On February 11, 2020, more than 53 Aircel distributors have filed application in National Company Law Tribunal (NCLT) seeking to classify distributor as Financial creditor or operational distributor. As more than 53 distributors have been affirmed as the other creditor by the resolution professional of Aircel. The distributor informed tribunal that Aircel has not returned money or delivered products, such as vouchers and other products, which distributors had purchased under the distributorship agreement, which was in force till February 2018.
Meanwhile, Indus Towers sought directions from the NCLT against the resolution professional, saying it is opposed to the resolution plan. The company claimed that Aircel, Aircel Cellular and other connected companies owe Indus Towers Rs 843 crore. Further, in this regard, Indus Towers has raised objection that resolution professional does not show entire figure in resolution plan.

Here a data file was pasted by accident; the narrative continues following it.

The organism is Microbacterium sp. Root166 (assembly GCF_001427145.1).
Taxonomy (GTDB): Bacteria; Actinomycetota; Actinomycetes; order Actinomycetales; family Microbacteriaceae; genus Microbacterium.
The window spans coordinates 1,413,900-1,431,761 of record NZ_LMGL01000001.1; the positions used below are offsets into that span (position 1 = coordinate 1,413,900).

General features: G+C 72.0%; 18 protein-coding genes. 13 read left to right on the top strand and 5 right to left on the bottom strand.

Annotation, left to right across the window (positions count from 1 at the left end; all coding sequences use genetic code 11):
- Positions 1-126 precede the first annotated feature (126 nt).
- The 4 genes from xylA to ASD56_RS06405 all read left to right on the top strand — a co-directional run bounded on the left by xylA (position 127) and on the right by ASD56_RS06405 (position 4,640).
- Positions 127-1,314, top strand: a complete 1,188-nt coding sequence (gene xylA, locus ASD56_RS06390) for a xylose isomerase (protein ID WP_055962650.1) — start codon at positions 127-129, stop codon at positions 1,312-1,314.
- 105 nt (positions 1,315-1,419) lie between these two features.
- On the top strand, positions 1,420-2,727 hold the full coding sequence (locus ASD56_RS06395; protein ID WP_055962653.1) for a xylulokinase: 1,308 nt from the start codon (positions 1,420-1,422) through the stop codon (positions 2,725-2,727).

The tribunal has scheduled both pleas for next week.
Aircel group had on December 1, 2017 informed Telecom Regulatory Authority (Trai) that it intended to surrender its entire licence in Gujarat, Maharashtra, Haryana, Himachal, Madhya Pradesh and Uttar Pradesh-West circles, following which the company shut services in these circles from January 31, 2018. On February 22, 2018, Aircel had informed Trai that it was facing deep financial stress. Subsequently, Trai asked it to give time to its subscribers to shift to other networks.
Aircel and its subsidiaries Aircel Cellular and Dishnet Wireless together owe around Rs. 50,000 crores to creditors. The combined liability of the firms towards financial creditors stands at Rs. 15,545 crores and around Rs. 35,000 crores to operational creditors. The telco's assets, including spectrum licences and fibre assets, are valued at around Rs. 32,362 crores.
Author – Satwik Sharma